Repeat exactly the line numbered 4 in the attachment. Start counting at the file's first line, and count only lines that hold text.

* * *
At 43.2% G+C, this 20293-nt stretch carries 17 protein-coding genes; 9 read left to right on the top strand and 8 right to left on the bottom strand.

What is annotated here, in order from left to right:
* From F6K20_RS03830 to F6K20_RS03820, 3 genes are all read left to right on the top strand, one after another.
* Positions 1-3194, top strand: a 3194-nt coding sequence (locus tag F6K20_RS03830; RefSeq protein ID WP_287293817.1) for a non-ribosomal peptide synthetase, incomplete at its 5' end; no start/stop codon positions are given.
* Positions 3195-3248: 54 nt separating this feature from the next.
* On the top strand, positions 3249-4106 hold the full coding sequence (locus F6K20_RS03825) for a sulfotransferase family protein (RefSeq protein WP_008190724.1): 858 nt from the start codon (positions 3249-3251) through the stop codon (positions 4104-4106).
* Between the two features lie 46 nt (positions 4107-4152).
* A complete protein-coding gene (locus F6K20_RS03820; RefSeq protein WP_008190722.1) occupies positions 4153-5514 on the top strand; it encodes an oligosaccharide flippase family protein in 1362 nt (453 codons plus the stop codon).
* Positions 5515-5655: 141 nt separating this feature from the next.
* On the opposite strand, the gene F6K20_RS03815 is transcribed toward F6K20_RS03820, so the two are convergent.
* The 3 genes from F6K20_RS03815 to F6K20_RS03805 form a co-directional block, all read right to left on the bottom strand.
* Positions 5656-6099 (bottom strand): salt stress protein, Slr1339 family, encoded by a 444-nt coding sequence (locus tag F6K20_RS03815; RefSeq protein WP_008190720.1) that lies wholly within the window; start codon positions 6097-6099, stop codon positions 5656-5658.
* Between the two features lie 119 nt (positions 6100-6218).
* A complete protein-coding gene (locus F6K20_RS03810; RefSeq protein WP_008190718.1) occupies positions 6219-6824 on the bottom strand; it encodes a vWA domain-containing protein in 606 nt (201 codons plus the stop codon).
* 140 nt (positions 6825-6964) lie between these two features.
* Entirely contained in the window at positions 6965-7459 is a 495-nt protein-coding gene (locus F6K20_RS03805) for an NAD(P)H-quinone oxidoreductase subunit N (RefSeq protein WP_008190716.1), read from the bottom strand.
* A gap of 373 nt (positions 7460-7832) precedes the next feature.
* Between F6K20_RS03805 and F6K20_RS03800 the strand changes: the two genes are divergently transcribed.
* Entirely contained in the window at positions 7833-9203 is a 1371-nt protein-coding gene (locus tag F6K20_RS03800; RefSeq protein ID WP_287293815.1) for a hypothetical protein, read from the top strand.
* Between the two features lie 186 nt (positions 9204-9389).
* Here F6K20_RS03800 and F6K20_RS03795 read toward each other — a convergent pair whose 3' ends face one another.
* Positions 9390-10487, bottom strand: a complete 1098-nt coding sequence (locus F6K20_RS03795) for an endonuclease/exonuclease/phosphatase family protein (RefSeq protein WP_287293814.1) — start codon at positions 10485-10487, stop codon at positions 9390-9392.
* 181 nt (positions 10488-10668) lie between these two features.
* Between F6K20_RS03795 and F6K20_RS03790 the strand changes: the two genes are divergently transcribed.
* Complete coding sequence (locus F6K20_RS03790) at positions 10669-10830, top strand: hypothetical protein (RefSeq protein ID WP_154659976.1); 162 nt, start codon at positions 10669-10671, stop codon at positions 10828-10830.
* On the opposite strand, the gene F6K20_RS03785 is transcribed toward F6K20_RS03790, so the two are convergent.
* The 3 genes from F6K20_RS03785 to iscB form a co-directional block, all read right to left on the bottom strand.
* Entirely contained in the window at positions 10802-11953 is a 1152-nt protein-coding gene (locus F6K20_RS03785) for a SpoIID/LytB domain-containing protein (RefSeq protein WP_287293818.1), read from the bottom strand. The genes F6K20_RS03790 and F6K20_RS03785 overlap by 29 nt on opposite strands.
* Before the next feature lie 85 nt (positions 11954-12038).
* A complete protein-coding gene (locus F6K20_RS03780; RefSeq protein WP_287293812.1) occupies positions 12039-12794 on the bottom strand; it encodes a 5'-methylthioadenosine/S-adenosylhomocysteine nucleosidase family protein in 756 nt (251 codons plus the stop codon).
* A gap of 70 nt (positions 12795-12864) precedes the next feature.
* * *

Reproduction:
* Positions 1-3194, top strand: a 3194-nt coding sequence (locus tag F6K20_RS03830; RefSeq protein ID WP_287293817.1) for a non-ribosomal peptide synthetase, incomplete at its 5' end; no start/stop codon positions are given.